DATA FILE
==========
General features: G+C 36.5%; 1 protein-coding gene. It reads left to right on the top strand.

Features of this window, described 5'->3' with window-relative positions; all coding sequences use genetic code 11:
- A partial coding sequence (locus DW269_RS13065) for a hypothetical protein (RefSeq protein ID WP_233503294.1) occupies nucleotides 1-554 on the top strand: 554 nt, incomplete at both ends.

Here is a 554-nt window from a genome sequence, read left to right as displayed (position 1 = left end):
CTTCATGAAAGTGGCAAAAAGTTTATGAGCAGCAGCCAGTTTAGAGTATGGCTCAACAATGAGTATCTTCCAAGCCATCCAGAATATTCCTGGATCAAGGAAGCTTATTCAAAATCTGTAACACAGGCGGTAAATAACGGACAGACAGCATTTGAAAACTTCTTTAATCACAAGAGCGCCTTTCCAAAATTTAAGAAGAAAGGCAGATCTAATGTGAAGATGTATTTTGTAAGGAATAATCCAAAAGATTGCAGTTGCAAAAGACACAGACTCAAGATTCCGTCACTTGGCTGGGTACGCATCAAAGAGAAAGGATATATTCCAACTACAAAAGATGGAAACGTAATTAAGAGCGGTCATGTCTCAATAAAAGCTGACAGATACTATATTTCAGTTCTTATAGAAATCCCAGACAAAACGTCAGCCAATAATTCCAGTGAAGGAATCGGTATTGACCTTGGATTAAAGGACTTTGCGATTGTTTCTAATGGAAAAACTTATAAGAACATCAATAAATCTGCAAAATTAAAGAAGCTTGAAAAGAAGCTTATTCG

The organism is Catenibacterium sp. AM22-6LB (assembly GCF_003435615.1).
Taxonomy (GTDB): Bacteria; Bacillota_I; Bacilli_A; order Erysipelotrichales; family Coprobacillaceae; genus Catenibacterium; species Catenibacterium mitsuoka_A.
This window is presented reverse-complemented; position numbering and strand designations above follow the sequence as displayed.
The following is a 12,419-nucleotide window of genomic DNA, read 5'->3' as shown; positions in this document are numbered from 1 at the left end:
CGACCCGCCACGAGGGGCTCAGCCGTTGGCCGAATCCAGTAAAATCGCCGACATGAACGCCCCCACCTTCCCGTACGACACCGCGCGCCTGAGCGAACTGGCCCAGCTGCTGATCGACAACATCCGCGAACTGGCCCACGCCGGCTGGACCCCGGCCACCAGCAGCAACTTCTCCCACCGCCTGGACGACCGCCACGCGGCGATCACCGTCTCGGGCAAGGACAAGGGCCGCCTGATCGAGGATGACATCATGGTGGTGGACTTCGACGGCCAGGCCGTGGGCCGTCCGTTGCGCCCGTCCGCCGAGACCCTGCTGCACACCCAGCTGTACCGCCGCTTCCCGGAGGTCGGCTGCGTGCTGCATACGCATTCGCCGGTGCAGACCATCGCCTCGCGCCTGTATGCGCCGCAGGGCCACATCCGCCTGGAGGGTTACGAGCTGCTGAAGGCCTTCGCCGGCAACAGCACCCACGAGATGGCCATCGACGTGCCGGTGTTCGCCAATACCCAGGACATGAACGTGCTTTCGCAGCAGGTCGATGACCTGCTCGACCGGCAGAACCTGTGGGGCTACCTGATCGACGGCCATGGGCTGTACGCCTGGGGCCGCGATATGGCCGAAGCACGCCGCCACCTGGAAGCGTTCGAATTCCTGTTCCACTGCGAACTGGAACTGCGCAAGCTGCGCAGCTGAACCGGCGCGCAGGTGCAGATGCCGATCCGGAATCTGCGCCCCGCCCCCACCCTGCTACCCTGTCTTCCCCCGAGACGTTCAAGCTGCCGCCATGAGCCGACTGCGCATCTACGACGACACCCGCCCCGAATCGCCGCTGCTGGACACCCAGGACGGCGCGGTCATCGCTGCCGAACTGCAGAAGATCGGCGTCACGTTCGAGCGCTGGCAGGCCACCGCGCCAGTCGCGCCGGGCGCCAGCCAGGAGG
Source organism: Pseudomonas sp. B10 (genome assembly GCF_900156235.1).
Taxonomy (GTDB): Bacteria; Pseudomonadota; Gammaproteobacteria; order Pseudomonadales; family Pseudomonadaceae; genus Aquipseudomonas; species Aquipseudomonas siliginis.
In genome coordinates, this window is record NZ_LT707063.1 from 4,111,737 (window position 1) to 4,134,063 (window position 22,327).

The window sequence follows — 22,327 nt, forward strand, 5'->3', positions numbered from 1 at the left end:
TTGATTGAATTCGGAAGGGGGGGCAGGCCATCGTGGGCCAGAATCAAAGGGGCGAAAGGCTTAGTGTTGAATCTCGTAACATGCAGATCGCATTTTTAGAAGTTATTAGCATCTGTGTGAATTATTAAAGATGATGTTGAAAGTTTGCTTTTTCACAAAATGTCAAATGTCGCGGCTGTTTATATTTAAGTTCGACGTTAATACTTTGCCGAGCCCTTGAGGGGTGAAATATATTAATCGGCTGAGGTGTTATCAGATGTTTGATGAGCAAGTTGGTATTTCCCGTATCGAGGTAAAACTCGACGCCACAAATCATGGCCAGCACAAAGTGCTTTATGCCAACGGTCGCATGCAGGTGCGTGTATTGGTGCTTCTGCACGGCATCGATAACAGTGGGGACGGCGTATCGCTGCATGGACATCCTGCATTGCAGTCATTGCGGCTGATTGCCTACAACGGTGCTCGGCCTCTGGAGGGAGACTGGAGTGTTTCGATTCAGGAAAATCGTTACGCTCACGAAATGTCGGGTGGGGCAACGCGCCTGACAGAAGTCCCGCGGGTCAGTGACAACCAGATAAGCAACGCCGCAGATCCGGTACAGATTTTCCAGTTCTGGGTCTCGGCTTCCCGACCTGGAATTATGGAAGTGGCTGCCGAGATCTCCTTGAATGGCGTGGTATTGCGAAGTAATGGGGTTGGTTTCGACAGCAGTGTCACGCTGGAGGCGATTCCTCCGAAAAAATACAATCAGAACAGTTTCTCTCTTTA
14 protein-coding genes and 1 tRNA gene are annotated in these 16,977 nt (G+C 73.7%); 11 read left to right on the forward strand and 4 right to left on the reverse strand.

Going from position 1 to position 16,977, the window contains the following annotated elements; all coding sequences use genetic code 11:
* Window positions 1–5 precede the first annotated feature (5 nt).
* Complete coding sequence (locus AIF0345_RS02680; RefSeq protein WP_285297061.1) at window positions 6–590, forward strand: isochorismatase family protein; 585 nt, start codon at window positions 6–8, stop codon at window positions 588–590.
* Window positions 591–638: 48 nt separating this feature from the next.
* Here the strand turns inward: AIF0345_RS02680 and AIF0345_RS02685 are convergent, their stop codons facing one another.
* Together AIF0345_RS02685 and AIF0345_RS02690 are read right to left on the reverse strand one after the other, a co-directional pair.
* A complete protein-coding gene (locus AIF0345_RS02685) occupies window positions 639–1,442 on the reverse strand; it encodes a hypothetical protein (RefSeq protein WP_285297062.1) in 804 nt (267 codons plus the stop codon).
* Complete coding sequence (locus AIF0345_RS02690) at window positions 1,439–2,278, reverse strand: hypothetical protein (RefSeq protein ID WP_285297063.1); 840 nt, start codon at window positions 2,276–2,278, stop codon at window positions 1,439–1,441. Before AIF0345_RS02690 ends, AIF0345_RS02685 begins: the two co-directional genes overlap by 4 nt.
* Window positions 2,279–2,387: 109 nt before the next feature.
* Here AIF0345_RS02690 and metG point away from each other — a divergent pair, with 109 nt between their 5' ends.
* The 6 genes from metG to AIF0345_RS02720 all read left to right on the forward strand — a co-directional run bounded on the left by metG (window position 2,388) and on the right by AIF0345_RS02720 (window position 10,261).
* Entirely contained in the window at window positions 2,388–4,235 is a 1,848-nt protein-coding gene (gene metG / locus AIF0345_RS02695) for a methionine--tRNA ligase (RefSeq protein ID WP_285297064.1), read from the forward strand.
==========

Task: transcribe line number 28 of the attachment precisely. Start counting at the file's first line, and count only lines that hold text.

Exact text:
* Entirely contained in the window at window positions 2,388–4,235 is a 1,848-nt protein-coding gene (gene metG / locus AIF0345_RS02695) for a methionine--tRNA ligase (RefSeq protein ID WP_285297064.1), read from the forward strand.